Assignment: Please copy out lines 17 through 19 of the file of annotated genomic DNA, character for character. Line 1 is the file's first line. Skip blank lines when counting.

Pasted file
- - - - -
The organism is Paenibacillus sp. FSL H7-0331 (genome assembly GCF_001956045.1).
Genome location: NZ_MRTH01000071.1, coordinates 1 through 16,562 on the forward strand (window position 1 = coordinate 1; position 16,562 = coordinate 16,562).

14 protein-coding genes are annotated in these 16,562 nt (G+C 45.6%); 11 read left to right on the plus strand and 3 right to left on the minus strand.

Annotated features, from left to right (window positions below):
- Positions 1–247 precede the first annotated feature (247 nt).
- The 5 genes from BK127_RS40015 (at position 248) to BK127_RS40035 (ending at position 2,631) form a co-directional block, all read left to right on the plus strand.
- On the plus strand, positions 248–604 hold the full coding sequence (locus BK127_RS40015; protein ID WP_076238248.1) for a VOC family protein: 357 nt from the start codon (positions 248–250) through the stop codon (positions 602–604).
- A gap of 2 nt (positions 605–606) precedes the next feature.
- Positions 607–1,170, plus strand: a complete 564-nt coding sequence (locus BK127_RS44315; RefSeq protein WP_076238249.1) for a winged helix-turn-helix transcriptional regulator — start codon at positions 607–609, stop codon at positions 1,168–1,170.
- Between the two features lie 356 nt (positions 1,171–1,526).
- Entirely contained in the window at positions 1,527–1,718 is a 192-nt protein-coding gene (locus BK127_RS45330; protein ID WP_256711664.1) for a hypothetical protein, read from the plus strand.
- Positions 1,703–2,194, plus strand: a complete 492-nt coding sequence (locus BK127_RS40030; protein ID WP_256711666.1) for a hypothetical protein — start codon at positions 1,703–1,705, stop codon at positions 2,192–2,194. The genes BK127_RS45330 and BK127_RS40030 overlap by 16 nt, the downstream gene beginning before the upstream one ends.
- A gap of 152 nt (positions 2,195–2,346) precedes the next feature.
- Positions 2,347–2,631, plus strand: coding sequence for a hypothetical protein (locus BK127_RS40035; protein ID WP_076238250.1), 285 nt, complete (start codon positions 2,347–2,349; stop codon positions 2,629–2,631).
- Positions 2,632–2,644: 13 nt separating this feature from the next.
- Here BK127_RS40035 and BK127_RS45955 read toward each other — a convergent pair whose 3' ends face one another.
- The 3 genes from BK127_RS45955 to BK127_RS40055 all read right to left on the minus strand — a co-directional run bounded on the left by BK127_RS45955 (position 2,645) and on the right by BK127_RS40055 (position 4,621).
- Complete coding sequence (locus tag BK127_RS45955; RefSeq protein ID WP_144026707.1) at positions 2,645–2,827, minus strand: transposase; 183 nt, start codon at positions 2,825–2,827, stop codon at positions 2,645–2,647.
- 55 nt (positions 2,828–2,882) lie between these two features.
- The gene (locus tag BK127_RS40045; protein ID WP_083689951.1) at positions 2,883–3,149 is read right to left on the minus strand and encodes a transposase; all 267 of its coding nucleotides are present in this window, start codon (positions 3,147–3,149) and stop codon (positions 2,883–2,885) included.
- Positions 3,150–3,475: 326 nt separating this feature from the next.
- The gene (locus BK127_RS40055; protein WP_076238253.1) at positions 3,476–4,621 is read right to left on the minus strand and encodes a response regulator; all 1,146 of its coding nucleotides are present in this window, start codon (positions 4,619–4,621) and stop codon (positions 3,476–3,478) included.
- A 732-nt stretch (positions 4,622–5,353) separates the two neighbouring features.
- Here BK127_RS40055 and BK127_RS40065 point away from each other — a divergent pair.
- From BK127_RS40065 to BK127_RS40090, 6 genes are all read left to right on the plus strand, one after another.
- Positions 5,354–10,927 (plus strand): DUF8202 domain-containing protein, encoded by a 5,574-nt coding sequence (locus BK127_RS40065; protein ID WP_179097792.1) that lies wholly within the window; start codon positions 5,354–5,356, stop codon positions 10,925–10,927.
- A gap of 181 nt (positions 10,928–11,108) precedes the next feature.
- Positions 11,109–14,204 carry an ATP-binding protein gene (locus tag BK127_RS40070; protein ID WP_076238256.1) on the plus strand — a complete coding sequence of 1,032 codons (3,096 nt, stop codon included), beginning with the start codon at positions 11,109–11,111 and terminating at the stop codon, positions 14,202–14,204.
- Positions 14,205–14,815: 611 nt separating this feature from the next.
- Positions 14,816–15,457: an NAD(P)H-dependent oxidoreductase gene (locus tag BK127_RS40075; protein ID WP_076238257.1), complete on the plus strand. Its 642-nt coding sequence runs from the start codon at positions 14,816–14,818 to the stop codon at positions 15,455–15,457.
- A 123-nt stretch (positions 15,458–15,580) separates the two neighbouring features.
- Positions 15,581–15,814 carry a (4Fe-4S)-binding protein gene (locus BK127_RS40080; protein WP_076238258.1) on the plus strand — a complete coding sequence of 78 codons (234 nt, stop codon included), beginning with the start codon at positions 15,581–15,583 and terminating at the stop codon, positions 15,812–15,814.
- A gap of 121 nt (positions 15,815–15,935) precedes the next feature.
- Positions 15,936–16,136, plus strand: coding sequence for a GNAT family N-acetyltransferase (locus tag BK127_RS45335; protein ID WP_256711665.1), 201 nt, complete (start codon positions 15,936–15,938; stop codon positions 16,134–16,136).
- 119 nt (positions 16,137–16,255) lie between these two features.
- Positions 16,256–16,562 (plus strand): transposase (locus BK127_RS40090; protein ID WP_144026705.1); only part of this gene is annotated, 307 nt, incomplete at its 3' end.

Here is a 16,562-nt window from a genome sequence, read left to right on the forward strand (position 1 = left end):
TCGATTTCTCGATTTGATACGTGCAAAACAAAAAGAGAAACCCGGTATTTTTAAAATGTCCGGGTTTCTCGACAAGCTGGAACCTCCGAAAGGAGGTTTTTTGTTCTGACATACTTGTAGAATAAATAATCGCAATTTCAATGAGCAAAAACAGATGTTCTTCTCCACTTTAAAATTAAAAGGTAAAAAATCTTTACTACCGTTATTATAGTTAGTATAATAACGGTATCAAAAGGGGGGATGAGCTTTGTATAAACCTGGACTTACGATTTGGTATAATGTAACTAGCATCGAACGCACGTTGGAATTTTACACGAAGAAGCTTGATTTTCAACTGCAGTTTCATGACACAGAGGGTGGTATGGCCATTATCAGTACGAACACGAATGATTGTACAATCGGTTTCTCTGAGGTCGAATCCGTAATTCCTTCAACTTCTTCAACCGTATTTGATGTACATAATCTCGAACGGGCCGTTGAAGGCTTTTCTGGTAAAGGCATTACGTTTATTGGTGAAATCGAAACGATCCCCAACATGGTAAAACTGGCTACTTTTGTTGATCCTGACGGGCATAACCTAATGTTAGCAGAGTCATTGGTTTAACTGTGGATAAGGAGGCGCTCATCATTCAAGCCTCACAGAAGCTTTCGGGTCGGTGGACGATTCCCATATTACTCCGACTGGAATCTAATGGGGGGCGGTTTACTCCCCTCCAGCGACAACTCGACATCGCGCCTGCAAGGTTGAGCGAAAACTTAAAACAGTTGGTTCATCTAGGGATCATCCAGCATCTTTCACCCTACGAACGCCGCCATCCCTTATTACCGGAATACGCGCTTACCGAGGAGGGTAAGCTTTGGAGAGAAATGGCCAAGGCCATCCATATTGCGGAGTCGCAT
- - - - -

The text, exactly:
- The 3 genes from BK127_RS45955 to BK127_RS40055 all read right to left on the minus strand — a co-directional run bounded on the left by BK127_RS45955 (position 2,645) and on the right by BK127_RS40055 (position 4,621).
- Complete coding sequence (locus tag BK127_RS45955; RefSeq protein ID WP_144026707.1) at positions 2,645–2,827, minus strand: transposase; 183 nt, start codon at positions 2,825–2,827, stop codon at positions 2,645–2,647.
- 55 nt (positions 2,828–2,882) lie between these two features.